Sixty-three per cent of employees now believe that the office is unnecessary, according to research from the Institute of Workplace and Facilities Management (IWFM).
This is a rise of a fifth since the first lockdown (51 per cent). The poll, which surveyed 2,000 office workers across the country in March 2021, found that the vast majority of employees will expect a level of ‘hybrid’ working in the future – with nearly half (44 per cent) of the workforce planning to work from the office for three days or fewer a week.
Demand for hybrid working is particularly prevalent in the younger demographic. Two-thirds (66 per cent) of 18-24-year-olds admitted that not being offered flexible work patterns would cause them to look for a new job. Yet worryingly, more than a third (38 per cent) of this demographic feel that their employer is pressuring them to return to the office – a move that risks losing new talent.
The IWFM is calling on employers to ensure that hybrid working is accessible for all and to provide adequate choice and support for employees to perform their role from multiple locations, in order to avoid losing younger workers to competitors.
Chris Moriarty, director of insight at the IWFM, said: “More than a year on, we continue to see employers striving to strike the right balance between remote and office working. The benefits of the office have not been forgotten, yet we continue to become accustomed and comfortable with our home working routines.
“The truth is, home versus office working should not be viewed as a binary choice between focus and connection. A true commitment to ‘hybrid working’ will give employees and employers flexibility to work in a way that is best suited to them – allowing them to reap the productivity and social benefits of both home and office working environments, how and when it best suits their needs. Employers should now make every effort to provide staff with genuine choice to perform their role wherever they feel their performance would be best supported – adapting the office space, incentives and policies to reflect the changing nature of the workspace environment.”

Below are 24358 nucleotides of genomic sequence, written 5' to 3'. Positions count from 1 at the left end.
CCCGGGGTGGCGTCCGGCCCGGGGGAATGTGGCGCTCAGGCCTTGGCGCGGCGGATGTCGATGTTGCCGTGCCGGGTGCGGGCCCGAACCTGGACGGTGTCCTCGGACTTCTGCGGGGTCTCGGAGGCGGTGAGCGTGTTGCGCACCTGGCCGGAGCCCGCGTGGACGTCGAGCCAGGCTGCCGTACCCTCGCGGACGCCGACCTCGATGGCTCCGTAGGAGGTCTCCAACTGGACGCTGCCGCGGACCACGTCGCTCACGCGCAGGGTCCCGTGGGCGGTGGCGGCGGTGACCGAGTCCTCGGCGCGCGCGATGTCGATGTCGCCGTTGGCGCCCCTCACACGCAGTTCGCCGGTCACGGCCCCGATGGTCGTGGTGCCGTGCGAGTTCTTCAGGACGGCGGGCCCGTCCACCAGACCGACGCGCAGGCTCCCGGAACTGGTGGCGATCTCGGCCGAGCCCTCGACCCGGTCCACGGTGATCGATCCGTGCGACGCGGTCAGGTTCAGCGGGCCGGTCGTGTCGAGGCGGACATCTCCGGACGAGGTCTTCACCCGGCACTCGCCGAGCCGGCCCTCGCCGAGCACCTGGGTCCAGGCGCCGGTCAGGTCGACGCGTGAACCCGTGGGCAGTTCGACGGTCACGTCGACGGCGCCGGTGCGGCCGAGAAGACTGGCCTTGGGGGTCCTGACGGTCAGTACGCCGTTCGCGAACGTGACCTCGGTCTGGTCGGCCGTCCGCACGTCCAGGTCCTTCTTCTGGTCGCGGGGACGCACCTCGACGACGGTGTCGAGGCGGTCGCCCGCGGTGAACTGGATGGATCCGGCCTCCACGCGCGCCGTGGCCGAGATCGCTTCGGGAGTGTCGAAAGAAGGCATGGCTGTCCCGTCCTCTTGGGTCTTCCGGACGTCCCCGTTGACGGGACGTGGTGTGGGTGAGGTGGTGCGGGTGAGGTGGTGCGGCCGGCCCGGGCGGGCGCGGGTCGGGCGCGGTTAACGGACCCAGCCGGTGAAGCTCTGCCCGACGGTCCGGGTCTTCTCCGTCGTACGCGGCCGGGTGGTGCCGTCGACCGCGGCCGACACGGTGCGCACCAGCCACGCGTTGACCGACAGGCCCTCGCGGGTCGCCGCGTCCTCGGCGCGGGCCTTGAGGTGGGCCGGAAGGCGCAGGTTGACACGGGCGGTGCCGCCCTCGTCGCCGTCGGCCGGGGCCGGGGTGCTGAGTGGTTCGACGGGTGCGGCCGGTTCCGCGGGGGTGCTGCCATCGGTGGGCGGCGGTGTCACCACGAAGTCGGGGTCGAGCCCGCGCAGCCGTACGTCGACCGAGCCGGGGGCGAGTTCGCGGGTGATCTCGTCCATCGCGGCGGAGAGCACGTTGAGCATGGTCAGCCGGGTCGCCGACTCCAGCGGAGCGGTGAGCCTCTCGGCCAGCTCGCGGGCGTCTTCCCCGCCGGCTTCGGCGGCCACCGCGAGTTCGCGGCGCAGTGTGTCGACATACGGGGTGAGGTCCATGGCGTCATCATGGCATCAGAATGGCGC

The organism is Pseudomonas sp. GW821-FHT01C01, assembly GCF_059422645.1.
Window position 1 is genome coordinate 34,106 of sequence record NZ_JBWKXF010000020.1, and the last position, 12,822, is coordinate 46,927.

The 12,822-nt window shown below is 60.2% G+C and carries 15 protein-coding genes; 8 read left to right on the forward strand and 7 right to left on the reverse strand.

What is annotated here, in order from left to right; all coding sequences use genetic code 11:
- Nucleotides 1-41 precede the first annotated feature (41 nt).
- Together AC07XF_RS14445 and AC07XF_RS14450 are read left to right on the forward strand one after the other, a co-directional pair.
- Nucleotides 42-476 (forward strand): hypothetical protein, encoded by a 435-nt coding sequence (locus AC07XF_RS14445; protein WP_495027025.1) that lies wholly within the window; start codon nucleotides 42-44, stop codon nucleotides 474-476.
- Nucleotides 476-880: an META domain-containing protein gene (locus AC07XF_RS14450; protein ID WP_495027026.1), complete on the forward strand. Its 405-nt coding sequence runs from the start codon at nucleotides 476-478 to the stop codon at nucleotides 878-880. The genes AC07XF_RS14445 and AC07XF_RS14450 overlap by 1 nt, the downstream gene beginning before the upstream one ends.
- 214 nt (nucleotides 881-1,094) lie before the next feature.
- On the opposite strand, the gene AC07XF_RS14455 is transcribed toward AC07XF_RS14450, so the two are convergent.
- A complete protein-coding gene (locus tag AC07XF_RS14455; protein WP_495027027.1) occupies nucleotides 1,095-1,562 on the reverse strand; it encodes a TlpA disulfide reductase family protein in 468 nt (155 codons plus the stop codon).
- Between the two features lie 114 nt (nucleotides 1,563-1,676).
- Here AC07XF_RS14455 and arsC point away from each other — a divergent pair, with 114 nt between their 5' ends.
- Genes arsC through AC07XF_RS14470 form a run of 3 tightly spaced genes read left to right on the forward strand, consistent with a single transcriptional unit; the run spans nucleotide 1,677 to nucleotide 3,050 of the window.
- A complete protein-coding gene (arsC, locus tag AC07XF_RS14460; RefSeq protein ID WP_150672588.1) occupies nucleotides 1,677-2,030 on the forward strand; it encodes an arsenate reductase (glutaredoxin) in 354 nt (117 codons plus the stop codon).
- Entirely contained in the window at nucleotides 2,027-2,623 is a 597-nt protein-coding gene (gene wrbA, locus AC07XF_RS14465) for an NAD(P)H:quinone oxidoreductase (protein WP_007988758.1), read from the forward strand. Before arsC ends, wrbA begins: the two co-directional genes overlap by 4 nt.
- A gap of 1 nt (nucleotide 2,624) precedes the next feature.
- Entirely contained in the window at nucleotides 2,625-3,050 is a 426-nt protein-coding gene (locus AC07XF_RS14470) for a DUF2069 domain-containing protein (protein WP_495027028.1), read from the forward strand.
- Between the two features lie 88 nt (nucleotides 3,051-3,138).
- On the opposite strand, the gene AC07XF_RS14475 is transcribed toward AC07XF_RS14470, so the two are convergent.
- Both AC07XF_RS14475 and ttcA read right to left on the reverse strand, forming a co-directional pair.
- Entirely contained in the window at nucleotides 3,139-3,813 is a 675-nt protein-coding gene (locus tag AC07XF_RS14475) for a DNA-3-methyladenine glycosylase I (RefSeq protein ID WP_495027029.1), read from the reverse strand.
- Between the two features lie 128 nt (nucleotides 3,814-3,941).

Moriarty added: “The Covid-19 crisis has left a permanent mark on our view of the workplace – and a knee-jerk return to the pre-pandemic status quo risks serious implications for businesses in attracting and nurturing talent. The responsibility now falls on organisations to think about their employee experience beyond the boundaries of their corporate workspace. Effective employers will already be thinking of how to support employees and provide a suitable working environment for them, wherever and however they choose to work.”
More than three-quarters (79 per cent) of 18-24-year-olds believe that they will be equally as productive or more productive working from home. This demographic is also working the most unpaid overtime from home – on average 11.6 extra hours a week – and has invested on average nearly £300 in creating a suitable working environment at home (£292).
The research was conducted by the Institute of Workplace and Facilities Management as part of its continuing ‘Return to the Workplace’ campaign.
See here for more information on the campaign.
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